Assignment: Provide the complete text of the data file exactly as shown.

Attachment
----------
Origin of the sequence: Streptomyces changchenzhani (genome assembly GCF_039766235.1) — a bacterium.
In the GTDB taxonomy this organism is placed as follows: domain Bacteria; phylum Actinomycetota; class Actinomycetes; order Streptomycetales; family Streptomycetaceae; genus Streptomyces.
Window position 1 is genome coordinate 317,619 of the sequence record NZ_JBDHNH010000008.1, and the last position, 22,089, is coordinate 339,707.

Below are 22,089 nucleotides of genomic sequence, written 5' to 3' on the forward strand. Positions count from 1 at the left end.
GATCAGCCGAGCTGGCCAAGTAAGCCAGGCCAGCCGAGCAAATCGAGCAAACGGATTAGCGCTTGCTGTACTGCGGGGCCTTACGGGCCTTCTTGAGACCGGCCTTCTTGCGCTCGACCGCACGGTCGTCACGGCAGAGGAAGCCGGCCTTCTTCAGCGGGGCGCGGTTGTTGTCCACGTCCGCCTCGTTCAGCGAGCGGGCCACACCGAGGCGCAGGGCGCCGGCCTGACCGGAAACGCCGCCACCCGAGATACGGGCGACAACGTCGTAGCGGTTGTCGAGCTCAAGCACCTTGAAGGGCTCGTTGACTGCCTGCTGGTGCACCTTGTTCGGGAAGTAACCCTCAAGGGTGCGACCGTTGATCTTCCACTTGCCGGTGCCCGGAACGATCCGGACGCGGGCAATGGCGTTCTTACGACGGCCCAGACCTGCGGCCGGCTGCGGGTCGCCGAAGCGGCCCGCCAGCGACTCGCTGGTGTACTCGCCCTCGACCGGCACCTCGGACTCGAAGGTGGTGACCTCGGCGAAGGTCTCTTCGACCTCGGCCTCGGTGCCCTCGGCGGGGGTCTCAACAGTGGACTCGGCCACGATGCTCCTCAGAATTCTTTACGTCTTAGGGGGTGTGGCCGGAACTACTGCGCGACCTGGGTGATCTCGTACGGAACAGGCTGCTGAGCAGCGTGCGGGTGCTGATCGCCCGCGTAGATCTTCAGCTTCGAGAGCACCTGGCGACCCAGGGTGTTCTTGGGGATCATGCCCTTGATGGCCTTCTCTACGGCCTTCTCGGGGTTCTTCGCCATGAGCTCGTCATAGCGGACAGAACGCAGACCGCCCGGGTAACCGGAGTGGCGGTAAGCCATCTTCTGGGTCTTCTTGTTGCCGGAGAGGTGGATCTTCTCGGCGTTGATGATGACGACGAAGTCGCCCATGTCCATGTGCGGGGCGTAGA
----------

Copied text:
Origin of the sequence: Streptomyces changchenzhani (genome assembly GCF_039766235.1) — a bacterium.
In the GTDB taxonomy this organism is placed as follows: domain Bacteria; phylum Actinomycetota; class Actinomycetes; order Streptomycetales; family Streptomycetaceae; genus Streptomyces.
Window position 1 is genome coordinate 317,619 of the sequence record NZ_JBDHNH010000008.1, and the last position, 22,089, is coordinate 339,707.

Below are 22,089 nucleotides of genomic sequence, written 5' to 3' on the forward strand. Positions count from 1 at the left end.
GATCAGCCGAGCTGGCCAAGTAAGCCAGGCCAGCCGAGCAAATCGAGCAAACGGATTAGCGCTTGCTGTACTGCGGGGCCTTACGGGCCTTCTTGAGACCGGCCTTCTTGCGCTCGACCGCACGGTCGTCACGGCAGAGGAAGCCGGCCTTCTTCAGCGGGGCGCGGTTGTTGTCCACGTCCGCCTCGTTCAGCGAGCGGGCCACACCGAGGCGCAGGGCGCCGGCCTGACCGGAAACGCCGCCACCCGAGATACGGGCGACAACGTCGTAGCGGTTGTCGAGCTCAAGCACCTTGAAGGGCTCGTTGACTGCCTGCTGGTGCACCTTGTTCGGGAAGTAACCCTCAAGGGTGCGACCGTTGATCTTCCACTTGCCGGTGCCCGGAACGATCCGGACGCGGGCAATGGCGTTCTTACGACGGCCCAGACCTGCGGCCGGCTGCGGGTCGCCGAAGCGGCCCGCCAGCGACTCGCTGGTGTACTCGCCCTCGACCGGCACCTCGGACTCGAAGGTGGTGACCTCGGCGAAGGTCTCTTCGACCTCGGCCTCGGTGCCCTCGGCGGGGGTCTCAACAGTGGACTCGGCCACGATGCTCCTCAGAATTCTTTACGTCTTAGGGGGTGTGGCCGGAACTACTGCGCGACCTGGGTGATCTCGTACGGAACAGGCTGCTGAGCAGCGTGCGGGTGCTGATCGCCCGCGTAGATCTTCAGCTTCGAGAGCACCTGGCGACCCAGGGTGTTCTTGGGGATCATGCCCTTGATGGCCTTCTCTACGGCCTTCTCGGGGTTCTTCGCCATGAGCTCGTCATAGCGGACAGAACGCAGACCGCCCGGGTAACCGGAGTGGCGGTAAGCCATCTTCTGGGTCTTCTTGTTGCCGGAGAGGTGGATCTTCTCGGCGTTGATGATGACGACGAAGTCGCCCATGTCCATGTGCGGGGCGTAGA